by Daniel Wirtheim
At first it was just nice to look at. The approximately 2- by-1 box that lay on my coffee table with the words Building Stories written in various fonts within illustrated blocks like something from the cubist movement. My brother had given me Building Stories, illustrator Chris Ware’s irregular graphic novel, as a gift only a few months ago, as something that I should “explore,” he said.
There’s really no starting point here. When you take the lid off of Building Stories you’re confronted with 14 different stories in various, unique formats. There’s a dispatch from “The Daily Bee,” an entire stand-up cardboard layout of a brownstone apartment building in Chicago, various comic strips, a journal and a few accordion-folded comics. Through these artifacts, Ware tells the story of a woman living in a Chicago brownstone.
The heroine, if you can call her that, is never named but lives on the third floor, which she has a hard time getting to considering that she has a prosthetic leg. As readers, we follow her through art school, her first love interest, an abortion, a birth and the subsequent loneliness spurred by her failed dreams of being a successful artist.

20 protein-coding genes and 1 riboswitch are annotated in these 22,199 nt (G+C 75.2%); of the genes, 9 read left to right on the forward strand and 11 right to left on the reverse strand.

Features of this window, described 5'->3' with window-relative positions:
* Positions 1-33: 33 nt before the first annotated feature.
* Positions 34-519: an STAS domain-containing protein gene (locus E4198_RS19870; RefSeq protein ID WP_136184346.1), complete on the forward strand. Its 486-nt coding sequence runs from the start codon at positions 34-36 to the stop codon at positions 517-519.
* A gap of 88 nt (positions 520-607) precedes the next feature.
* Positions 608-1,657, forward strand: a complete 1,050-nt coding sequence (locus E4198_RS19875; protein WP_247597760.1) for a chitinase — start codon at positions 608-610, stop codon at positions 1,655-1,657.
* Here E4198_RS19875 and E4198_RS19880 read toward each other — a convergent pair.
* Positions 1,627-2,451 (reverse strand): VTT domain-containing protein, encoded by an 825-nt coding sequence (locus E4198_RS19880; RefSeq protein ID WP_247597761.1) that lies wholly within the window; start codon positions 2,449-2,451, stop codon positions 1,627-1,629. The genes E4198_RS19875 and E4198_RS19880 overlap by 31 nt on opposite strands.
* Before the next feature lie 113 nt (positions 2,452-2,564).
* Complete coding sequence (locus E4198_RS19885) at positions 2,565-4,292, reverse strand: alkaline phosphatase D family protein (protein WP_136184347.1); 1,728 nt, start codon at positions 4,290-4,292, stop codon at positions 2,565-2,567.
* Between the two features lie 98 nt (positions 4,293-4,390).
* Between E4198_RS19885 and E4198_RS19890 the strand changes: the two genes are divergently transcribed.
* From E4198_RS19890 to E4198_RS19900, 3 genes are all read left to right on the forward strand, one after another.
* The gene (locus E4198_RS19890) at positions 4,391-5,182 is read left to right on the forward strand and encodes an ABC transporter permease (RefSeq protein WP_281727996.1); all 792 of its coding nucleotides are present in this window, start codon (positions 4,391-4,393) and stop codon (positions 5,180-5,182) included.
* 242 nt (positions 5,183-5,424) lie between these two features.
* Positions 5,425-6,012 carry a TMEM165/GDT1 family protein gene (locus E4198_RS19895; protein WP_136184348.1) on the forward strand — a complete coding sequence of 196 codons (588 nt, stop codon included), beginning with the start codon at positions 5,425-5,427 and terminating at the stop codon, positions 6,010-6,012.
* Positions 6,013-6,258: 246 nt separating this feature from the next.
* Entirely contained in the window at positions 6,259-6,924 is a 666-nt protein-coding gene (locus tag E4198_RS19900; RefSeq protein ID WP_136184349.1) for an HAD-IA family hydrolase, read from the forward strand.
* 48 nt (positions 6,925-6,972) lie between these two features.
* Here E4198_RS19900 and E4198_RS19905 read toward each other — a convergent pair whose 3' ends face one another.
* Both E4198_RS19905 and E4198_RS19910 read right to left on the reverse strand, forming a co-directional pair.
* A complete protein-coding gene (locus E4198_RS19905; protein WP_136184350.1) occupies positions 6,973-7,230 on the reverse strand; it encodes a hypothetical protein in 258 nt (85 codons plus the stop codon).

Along the way we’re privy to the thoughts of the little old landlady, a couple who’s about to break up and even the building itself. Ware injects a playful sense of self-awareness to Building Stories, making it that much more compelling.
At one point the protagonist comes across a copy of Building Stories in a bookstore. In another sequence, students from 150 years in the future read the characters’ memories from a “consciousness cloud,” commenting on how boring and incredibly misguided people in the 21st Century were. It’s a lot to take in, but Building Stories, which took Ware about 10 years to complete, is an incredibly reflective, fast-paced and thoughtful work of art.
While all of the stories are self-contained, they overlap in the big picture, so it’s not just mindless fun. In fact, it’s downright depressing at times. Loss is a common theme throughout Building Stories. Tenants leave, children grow old, and the aspiring artist loses her ambition and leg but Ware maintains that life must go and ensures the reader that every tenant, every story is part of a much larger narrative. And at times Building Stories is akin to a graphic prayer novel for 21st Century apartment dwellers — a comic-sutra, perhaps.
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